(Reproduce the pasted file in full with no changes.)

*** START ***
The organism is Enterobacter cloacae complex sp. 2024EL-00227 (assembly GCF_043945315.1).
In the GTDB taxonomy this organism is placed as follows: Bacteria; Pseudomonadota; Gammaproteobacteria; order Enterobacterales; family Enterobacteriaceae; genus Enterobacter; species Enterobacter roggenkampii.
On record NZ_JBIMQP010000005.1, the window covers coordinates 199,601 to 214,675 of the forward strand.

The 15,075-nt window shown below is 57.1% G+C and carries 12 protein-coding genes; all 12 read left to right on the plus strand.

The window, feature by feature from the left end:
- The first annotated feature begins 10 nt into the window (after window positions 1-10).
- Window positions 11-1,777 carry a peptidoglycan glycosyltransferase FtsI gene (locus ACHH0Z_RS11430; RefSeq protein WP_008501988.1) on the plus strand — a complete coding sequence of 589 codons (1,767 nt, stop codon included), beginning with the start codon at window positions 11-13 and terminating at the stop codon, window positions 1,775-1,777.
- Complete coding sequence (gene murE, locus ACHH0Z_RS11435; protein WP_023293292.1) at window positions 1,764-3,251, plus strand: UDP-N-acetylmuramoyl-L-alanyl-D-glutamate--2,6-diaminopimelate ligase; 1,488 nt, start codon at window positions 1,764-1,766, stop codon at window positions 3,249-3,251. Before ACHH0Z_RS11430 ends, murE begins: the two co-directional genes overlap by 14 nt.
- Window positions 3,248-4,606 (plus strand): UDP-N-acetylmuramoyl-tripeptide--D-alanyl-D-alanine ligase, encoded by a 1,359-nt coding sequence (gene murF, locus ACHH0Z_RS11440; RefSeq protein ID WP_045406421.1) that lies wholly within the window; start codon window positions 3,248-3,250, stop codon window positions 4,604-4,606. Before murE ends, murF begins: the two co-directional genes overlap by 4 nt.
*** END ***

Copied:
The organism is Enterobacter cloacae complex sp. 2024EL-00227 (assembly GCF_043945315.1).
In the GTDB taxonomy this organism is placed as follows: Bacteria; Pseudomonadota; Gammaproteobacteria; order Enterobacterales; family Enterobacteriaceae; genus Enterobacter; species Enterobacter roggenkampii.
On record NZ_JBIMQP010000005.1, the window covers coordinates 199,601 to 214,675 of the forward strand.

The 15,075-nt window shown below is 57.1% G+C and carries 12 protein-coding genes; all 12 read left to right on the plus strand.

The window, feature by feature from the left end:
- The first annotated feature begins 10 nt into the window (after window positions 1-10).
- Window positions 11-1,777 carry a peptidoglycan glycosyltransferase FtsI gene (locus ACHH0Z_RS11430; RefSeq protein WP_008501988.1) on the plus strand — a complete coding sequence of 589 codons (1,767 nt, stop codon included), beginning with the start codon at window positions 11-13 and terminating at the stop codon, window positions 1,775-1,777.
- Complete coding sequence (gene murE, locus ACHH0Z_RS11435; protein WP_023293292.1) at window positions 1,764-3,251, plus strand: UDP-N-acetylmuramoyl-L-alanyl-D-glutamate--2,6-diaminopimelate ligase; 1,488 nt, start codon at window positions 1,764-1,766, stop codon at window positions 3,249-3,251. Before ACHH0Z_RS11430 ends, murE begins: the two co-directional genes overlap by 14 nt.
- Window positions 3,248-4,606 (plus strand): UDP-N-acetylmuramoyl-tripeptide--D-alanyl-D-alanine ligase, encoded by a 1,359-nt coding sequence (gene murF, locus ACHH0Z_RS11440; RefSeq protein ID WP_045406421.1) that lies wholly within the window; start codon window positions 3,248-3,250, stop codon window positions 4,604-4,606. Before murE ends, murF begins: the two co-directional genes overlap by 4 nt.